How much do you know about the Earth you live on? The countries and capitals, the great oceans and rivers, the mountains and the land—geography is essential to be a citizen of this world, and there are easy ways to learn about our planet.
There are free online academic courses to learn geography, but that’s not what we’re talking about here. You’ve probably learned the basics already and forgotten about it. It’s time to re-learn or test your knowledge.
Even Google jumped into the game with the Google Earth Natural Wonders Quiz last year. But that’s not enough. The world is a large place, so let’s get exploring.
1. Globehead [Broken URL Removed] (Web): Learn Countries and Capitals With Spaced Repetition
You have more than 200 friends. And you know enough things about them that you can recall easily. So why can’t you learn the names, locations, and capitals of the 195 countries in the world today?
Web app Globehead uses the system of spaced repetition to teach you the three basics of any nation in the world. Faced with a map of the world, you can click a country or have the app pick one for you. Through a series of questions, you’ll find out where it is and its capital.
These questions are repeated in different ways, so as to drill them into your memory. Every time you log on, Globehead will ask these questions again, fulfilling the principles of spaced repetition. It might be a good idea to make Globehead your homepage, so that you keep learning about a few new nations and improving your geographical knowledge.
2. GeographyNow (YouTube): Learn Geography With Cool Videos
GeographyNow isn’t just for kids. Paul Barbato, more commonly known as Barby, is an engaging and entertaining host for short videos to learn everything you need to know about every country in the world, as well as continents, regions, and other formations.
The videos are typically 10 to 20 minutes long and cover a wide gamut of interesting information about the country. It includes how the nation was formed, its current geopolitical issues, the salient geographic details about the land and its surroundings, and more. Barby narrates all of it through funny and cool videos, often play-acting with friends to deliver historical facts.
Along with all that, there is also a short flag-specific video, explaining the history of that flag. If you weren’t already interested in how nations build a flag and the meaning behind it, Barby’s videos will kindle a new thirst for knowledge.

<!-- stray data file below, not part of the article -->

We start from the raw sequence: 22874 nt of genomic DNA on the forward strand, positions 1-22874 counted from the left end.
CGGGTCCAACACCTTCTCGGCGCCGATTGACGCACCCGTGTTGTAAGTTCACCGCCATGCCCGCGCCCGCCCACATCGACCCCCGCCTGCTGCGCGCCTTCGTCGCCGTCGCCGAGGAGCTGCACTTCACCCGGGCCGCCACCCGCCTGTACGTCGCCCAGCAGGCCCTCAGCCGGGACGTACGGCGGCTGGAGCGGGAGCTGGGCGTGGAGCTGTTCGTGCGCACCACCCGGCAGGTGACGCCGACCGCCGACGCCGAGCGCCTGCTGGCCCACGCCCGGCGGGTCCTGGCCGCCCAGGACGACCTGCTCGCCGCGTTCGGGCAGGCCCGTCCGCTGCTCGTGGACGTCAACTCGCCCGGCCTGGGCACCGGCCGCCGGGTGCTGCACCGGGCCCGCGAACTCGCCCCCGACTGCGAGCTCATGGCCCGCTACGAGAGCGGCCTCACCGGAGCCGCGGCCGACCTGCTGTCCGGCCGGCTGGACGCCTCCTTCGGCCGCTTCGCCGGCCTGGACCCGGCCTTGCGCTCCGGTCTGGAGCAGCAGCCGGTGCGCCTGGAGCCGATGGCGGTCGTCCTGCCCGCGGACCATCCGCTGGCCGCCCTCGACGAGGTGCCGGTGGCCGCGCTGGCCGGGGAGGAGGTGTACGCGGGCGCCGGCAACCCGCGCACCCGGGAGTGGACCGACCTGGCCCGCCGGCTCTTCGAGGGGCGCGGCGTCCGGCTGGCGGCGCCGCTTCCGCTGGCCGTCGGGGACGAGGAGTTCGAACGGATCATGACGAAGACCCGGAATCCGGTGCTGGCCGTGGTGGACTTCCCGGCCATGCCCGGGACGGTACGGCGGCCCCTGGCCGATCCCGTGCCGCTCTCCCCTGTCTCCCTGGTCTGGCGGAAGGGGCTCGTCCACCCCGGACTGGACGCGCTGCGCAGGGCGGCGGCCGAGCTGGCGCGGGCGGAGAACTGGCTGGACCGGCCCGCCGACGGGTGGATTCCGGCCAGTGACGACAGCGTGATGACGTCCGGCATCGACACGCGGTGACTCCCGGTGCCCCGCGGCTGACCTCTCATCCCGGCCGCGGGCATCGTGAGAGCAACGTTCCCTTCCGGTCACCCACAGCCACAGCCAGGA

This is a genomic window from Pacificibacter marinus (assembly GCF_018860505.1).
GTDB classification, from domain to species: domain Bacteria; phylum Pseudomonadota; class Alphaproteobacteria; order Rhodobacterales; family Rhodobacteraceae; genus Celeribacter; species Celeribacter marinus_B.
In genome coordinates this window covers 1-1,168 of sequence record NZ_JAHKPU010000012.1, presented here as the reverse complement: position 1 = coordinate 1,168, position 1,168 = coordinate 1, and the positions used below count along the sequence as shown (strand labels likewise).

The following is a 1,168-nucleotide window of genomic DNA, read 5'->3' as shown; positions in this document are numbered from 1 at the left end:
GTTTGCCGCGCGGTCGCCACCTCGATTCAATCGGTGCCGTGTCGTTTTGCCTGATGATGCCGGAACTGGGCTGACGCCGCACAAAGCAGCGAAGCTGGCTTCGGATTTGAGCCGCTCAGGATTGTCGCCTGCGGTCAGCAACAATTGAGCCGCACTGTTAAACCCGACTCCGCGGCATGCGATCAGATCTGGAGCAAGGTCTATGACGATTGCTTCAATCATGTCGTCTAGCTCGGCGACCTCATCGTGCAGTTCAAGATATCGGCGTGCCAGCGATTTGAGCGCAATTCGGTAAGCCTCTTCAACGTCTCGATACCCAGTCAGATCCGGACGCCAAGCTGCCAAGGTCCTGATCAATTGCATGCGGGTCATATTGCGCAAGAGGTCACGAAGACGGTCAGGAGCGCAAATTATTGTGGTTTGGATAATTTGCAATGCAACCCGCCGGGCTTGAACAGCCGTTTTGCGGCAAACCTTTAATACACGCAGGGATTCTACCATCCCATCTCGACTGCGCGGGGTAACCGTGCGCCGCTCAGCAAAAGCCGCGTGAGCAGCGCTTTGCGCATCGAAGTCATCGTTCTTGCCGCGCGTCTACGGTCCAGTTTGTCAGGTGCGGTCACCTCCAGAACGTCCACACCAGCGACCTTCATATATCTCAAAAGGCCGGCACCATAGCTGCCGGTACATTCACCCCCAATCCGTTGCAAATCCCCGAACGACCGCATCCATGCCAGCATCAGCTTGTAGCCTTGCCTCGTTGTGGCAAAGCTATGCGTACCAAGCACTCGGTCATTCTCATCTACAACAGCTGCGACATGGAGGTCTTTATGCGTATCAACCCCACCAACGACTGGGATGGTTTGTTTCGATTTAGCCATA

3. Darron Gedge (YouTube): Educational Geography Channel
Darron Gedge’s Geography Channel is a fantastic resource for educational videos about geography. Gedge focuses on geography and not geopolitics, which means it is more about the natural formations of Earth.
That’s not to say he ignores man’s role in it. His latest video, for example, is about coastal erosion and the methods we can use to reduce it. The previous video talked about the causes of water pollution.
Through live demonstrations, infographics and illustrations, and simple language, Gedge is able to turn complex geographical information into easy-to-understand videos. It’s great for kids, but also for adults who don’t know where to ask their questions for fear of looking stupid.
4. Seterra (Web, Android, iOS): Best Geographical Map Quizzes
Nothing comes close to Seterra as a simple geographical game to find locations on a political map. It’s not restricted to the globe alone, as you can drill down to continents and countries, finding states and provinces, major cities, or other important points in them.
The USA is best covered in the app, with maps for states, capitals, original colonies, cities, rivers, geophysical regions, and even the civil war. Each continent has maps to test your knowledge of its major physical features, and some other countries have extra material too like the USA.
Additionally, Seterra provides printable PDFs of most of these maps so you can hand them out in a classroom, or simply test yourself against your friends as a party game.
Seterra has everything for free on the internet, but the mobile apps have a few restrictions in the free version. Try them out, and if you like it, the $1.99 price is worth unlocking all maps and quizzes.
5. NatGeo GeoBee Challenge (Android, iOS): Addictive Geography Quiz
Much like the Spelling Bee tests spelling, National Geographic hosts an annual competition for students to test geographical knowledge. Whether you’re a student or a full-grown adult, the GeoBee Challenge app is a nice way to test your own geography and learn some more too.
There are 15 rounds of quizzes, with five questions in each round. Each question has multiple-choice answers and a time limit. Once you pick your answer, the app takes you to the correct location on a map. It’s a cool interactive way to test your knowledge, and even apply some lateral thinking.
For example, one of the questions was, “Which city, known for its Cajun and French influences, was devastated by hurricanes?” In the choices, even if you knew New Orleans was hit by hurricanes, you’ll now also learn that it has heavy Cajun and French influences.
And Of Course, Google Maps…
Obviously, no article dealing with learning more about the world through technology can be complete without mentioning Google Maps. It is one of the best free resources on the internet, and Google actively encourages teachers to use it in classrooms.
If you don’t know where to look, start with these Google Maps and Google Earth gems . It has things you didn’t know you wanted, from seeing a timeline of how areas around the world have changed over the years, to playing a game of “where in the world is this” with Street View images.